Preserve your harvest

Transform your kitchen into a homesteader’s kitchen by focusing on farm-to-cupboard as much as farm-to-table. No matter what type of homesteading you do, food preservation is a key aspect. Learn how to can and preserve the glut fresh produce you find at your farmer’s market. If you have room in your basement or garage, consider purchasing an upright or chest freezer to hold frozen fruits and veggies. Besides canning and freezing, dehydrating is a delicious way to preserve food. You can make your own prunes and other dried fruits, sun dried tomatoes, and experiment with over vegetables as well, such as making zucchini and kale chips. Try: The Nesco Gardenmaster Dehydrator, is expandable, which means you can add as many trays as you need. Adjustable temperature control gives you the flexibility to achieve the best results for drying different foods that need varying temperature settings.

Compost

Turn your coffee grounds, eggshells and kitchen scraps into valuable (and free) food for your urban farm garden. Composting set-ups vary, and feel free to think outside of the bucket. Build your own bins, use re-purposed materials (trash cans, plastic storage totes, etc) or purchase ready-made composting buckets or tumblers. Use your rich compost to amend your garden plot, raised beds or containers.

Hang clothes

It’s simple, easy and in the warmer months can save you tons of energy, while simultaneously reducing your carbon footprint. All you need to do is hang a clothesline outside, or even make do with a drying rack. You can save energy by reducing your dryer usage (and save money, too).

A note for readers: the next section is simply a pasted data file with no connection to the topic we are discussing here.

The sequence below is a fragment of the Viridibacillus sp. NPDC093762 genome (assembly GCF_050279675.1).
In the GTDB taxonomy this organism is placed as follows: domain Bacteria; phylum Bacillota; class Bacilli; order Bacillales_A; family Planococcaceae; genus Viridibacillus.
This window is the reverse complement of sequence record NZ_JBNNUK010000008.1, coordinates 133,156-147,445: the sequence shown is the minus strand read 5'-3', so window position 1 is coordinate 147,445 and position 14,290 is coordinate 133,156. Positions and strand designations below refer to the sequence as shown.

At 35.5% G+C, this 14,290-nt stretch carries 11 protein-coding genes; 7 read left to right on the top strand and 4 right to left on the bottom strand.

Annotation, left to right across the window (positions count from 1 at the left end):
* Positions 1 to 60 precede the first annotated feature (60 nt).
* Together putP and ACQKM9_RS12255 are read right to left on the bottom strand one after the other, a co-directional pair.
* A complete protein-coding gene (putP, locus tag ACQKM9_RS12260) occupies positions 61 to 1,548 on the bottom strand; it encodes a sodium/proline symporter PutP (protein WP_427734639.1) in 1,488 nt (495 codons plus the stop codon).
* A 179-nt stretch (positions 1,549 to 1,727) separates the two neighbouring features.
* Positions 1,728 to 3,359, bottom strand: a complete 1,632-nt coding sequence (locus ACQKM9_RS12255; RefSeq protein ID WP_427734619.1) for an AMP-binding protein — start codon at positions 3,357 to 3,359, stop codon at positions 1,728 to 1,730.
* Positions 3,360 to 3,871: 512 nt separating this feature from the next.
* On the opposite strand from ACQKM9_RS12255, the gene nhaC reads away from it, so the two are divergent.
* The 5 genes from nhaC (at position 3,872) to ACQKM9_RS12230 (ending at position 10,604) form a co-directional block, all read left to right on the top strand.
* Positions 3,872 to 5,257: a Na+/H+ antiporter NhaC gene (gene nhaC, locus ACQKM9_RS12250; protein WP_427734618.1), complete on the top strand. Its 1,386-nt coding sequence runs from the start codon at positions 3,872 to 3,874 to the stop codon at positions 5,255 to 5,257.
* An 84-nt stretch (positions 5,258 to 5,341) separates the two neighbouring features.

Step up your green cleaning game

Using cleaning products free of harsh chemicals helps you, your family and the planet in multiple ways. You’ll avoid breathing in harsh chemicals and improve the quality of your indoor air. You’ll also do your part to prevent several dangerous chemicals from being released into the environment, particularly through waterways. Try: Many green cleaners are not only toxin-free but also biodegradable. Ecos Glass Plus Surface Cleaner, for example, offers climate positive cleaning products that are sustainably manufactured as well.

Shop at the farmer’s market

The grocery store imports food from all over the world, leaving a huge carbon footprint. If you can’t grow everything you eat, try to shop at a farmer’s market when possible. Then you can eat a bigger proportion of food that is local, seasonal and has a far shorter route from the ground to your dinner plate.[/vc_column_text][/vc_column][/vc_row][vc_row][vc_column][vc_text_separator title="Featured Products" border_width="2"][vc_row_inner equal_height="yes" content_placement="middle" gap="35"][vc_column_inner width="1/3"][vc_single_image image="159319" img_size="full" alignment="center" onclick="custom_link" img_link_target="_blank" css=".vc_custom_1650309098500{padding-right: 7% !important;padding-left: 7% !important;}" link="https://www.vitacost.com/chefman-electric-double-decker-egg-cooker-12-eggs-red"][/vc_column_inner][vc_column_inner width="1/3"][vc_single_image image="159318" img_size="full" alignment="center" onclick="custom_link" img_link_target="_blank" css=".vc_custom_1650309126786{padding-right: 7% !important;padding-left: 7% !important;}" link="https://www.vitacost.com/aspara-gs1003-w-16-hole-removable-reservoir-hydroponic-grower-1-ct"][/vc_column_inner][vc_column_inner width="1/3"][vc_single_image image="159317" img_size="full" alignment="center" onclick="custom_link" img_link_target="_blank" css=".vc_custom_1650309146545{padding-right: 7% !important;padding-left: 7% !important;}" link="https://www.vitacost.com/aspara-klg0001-8-capsule-seed-kit-green-lettuce"][/vc_column_inner][/vc_row_inner][/vc_column][/vc_row]